Jones is an astute visual artist. Her arresting image in the 1980s, wearing pointedly geometric designs that accentuated her angular features, flashed and flattered. She began finding work in films and stole scenes in Conan The Destroyer (1984) and the James Bond flick A View To A Kill (1985).
My favorite Jones song from this period is the ornate, opulent, symphonic Slave To The Rhythm (1985), written for Frankie Goes To Hollywood, but re-worked for Jones, and produced by Trevor Horn. It was released as a single and then on the album with eight different versions of the track. The notion of a larger-than-life black woman singing metaphorically about slavery was profound. Jones appeared on the cover of The Face in whiteface. It was a worldwide hit and showed Jones’ incandescence and charisma to her best advantage.
The brilliant funk producer, Nile Rodgers brought Jones a true R&B hit with I’m Not Perfect (But I’m Perfect for You) in 1986. She followed it with the album Bulletproof Heart (1989) with the resplendent dance tune, Love On Top Of Love, a fine way to say goodbye to the decade.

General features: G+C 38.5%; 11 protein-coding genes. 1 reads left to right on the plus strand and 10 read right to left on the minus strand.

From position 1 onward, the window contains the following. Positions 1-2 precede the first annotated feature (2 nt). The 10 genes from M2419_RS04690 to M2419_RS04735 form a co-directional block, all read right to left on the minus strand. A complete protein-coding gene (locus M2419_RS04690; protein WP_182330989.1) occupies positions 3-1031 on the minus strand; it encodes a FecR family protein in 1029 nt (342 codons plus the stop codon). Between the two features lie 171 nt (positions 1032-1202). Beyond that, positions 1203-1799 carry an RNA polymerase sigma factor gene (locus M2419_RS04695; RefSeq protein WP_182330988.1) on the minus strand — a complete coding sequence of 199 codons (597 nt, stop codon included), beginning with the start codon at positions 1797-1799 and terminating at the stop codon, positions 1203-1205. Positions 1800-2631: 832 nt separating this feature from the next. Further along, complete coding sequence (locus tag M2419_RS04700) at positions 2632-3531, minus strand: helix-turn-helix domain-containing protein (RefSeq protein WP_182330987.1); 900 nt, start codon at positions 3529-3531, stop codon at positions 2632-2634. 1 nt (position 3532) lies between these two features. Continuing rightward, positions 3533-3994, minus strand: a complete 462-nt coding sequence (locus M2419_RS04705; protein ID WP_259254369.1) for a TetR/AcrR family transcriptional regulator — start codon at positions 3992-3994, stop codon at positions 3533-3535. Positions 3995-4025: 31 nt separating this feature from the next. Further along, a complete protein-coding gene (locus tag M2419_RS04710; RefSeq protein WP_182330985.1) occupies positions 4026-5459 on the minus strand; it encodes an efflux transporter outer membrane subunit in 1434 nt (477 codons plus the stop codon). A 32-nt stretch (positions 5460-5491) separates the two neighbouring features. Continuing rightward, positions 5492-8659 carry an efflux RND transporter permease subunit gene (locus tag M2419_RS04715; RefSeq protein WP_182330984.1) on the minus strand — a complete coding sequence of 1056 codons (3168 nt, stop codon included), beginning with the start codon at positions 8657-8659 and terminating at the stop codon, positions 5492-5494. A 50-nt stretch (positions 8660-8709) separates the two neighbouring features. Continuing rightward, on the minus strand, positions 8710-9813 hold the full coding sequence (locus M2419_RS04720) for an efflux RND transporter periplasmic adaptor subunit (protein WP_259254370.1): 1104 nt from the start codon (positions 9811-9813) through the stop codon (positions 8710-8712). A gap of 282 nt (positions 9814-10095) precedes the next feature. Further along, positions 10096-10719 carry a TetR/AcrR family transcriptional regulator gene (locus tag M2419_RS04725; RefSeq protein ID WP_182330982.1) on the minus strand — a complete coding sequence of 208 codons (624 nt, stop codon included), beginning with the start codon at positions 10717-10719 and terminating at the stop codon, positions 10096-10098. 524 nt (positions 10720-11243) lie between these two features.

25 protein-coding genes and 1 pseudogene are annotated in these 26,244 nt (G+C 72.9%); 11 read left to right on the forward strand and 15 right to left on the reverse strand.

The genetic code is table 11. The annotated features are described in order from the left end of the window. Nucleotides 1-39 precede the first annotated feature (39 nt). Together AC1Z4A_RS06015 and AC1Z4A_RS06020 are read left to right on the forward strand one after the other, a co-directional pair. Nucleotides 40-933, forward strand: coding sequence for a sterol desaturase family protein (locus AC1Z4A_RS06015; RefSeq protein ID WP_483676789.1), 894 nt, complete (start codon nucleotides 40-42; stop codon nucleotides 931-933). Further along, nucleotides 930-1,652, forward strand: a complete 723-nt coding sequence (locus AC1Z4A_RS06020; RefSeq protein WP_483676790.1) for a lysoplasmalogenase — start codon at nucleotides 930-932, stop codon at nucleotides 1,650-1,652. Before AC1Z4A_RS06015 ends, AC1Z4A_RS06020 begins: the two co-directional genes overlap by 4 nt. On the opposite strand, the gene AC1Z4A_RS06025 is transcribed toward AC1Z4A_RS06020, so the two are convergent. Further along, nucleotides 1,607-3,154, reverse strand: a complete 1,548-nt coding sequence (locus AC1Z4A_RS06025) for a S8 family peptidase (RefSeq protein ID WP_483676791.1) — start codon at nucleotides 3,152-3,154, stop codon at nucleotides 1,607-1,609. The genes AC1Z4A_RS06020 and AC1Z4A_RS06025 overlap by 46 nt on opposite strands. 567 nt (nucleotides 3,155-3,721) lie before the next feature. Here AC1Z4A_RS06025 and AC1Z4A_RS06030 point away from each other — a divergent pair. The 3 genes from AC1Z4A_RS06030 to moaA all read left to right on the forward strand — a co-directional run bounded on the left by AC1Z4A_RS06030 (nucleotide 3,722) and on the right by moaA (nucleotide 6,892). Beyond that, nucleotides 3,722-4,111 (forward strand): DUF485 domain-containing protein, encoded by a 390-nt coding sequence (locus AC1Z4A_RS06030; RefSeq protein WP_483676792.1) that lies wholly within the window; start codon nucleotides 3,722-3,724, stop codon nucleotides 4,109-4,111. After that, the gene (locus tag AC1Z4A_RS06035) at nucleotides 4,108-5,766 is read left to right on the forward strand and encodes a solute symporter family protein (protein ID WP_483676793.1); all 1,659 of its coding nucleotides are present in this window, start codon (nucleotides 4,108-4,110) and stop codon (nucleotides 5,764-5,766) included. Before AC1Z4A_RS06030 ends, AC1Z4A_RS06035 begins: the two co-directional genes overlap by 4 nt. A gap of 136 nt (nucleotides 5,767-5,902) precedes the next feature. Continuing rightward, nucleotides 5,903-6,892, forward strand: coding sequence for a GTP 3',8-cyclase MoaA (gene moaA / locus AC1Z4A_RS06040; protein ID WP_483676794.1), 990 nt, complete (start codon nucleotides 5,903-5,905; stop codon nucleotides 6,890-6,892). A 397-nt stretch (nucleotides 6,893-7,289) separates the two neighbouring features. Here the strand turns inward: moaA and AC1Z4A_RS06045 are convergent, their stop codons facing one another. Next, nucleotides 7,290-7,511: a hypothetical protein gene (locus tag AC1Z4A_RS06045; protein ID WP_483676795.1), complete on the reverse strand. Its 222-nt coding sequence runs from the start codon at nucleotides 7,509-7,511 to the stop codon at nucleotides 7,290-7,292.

Jones’ songs from the 1980s are declarations against repression, and a way of fighting back with the message: Those that are thought of as less than, will burn brighter than the oppressors. That was why she is so loved by gay people.
For some reason, Jones sat out the 1990s. Dance music was out of fashion, Grunge was the thing, but not Jones’ thing. Jones unexpectedly returned with a new album, Hurricane, in 2008, again with the Compass Point All-Stars. Jones’ come back was more polished and unpredictable than ever. The terrific single, Corporate Cannibal, is a protest against capitalist dehumanization.
In her memoir, I’ll Never Write My Memoirs (2015) Jones wrote about her preacher father. She describes her childhood as having been “crushed underneath the Bible”, and she has refused to ever enter another Jamaican church.
Jones makes a guest appearance on the new, just released, Gorillaz album Humanz, the British virtual band’s fifth, singing their song Charger.
Jones’ persona is constantly changing, but she still stays true to herself. After all the decades, there is still no one like her. We invest in the confidence of our loved performers so that we might learn to love ourselves. For anyone who has ever felt too gay, too black, too female, or too much of an outsider for this world, Grace Jones is liberation.
“I can’t run out of different ideas. I am different. When can I run out of me?”